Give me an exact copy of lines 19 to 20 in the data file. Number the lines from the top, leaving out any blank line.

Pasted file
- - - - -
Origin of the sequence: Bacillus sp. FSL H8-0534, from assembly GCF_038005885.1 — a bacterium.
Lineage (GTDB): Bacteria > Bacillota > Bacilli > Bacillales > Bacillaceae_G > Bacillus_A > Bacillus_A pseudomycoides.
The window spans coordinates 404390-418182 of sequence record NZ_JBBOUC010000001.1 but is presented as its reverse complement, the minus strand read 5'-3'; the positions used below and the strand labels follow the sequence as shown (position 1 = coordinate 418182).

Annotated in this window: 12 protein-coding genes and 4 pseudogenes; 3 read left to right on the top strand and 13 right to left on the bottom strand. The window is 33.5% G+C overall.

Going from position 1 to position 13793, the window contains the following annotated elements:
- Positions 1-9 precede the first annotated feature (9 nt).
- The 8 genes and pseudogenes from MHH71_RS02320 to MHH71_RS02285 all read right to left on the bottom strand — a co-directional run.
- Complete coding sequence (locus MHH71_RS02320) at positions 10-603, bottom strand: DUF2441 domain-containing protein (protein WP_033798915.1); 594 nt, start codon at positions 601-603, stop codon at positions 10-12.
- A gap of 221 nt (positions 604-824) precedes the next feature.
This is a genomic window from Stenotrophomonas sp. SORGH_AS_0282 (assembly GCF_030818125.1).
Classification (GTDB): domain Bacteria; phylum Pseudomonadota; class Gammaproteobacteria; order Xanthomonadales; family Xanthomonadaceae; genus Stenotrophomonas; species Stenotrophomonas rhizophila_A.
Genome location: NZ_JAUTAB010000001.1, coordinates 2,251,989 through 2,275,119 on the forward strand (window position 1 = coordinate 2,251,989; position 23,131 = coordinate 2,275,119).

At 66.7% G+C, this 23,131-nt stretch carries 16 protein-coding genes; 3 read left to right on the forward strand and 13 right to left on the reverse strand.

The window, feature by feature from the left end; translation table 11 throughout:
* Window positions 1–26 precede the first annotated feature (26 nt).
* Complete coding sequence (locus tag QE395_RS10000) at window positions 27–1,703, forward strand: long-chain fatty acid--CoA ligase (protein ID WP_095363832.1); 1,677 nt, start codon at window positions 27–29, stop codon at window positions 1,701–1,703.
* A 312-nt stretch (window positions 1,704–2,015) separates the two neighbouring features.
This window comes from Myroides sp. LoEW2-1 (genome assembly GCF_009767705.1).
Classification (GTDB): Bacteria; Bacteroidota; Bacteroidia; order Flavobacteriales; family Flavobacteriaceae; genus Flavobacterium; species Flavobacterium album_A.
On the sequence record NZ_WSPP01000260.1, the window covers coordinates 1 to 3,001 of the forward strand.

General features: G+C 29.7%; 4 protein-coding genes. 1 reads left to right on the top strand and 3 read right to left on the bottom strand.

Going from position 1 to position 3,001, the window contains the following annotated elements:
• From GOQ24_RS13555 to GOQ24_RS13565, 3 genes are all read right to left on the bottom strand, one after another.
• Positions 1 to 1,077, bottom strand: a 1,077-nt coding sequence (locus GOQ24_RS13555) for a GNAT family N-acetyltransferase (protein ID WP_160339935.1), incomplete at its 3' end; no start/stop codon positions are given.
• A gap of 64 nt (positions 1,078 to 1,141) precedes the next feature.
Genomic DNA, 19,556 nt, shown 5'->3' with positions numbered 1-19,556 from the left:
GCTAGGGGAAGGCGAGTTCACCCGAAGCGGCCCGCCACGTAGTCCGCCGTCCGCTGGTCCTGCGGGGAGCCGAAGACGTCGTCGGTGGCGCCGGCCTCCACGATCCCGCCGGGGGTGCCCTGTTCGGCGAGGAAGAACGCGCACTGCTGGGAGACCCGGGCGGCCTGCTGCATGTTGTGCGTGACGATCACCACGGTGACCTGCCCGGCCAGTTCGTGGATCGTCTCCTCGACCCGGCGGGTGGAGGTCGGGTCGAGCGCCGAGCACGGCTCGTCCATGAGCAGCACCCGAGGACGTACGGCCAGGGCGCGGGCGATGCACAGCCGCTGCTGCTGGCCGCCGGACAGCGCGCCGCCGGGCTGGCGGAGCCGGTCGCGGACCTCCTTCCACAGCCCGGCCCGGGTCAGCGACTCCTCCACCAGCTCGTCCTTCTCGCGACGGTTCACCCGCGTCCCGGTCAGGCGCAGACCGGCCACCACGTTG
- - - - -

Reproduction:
Classification (GTDB): Bacteria; Bacteroidota; Bacteroidia; order Flavobacteriales; family Flavobacteriaceae; genus Flavobacterium; species Flavobacterium album_A.
On the sequence record NZ_WSPP01000260.1, the window covers coordinates 1 to 3,001 of the forward strand.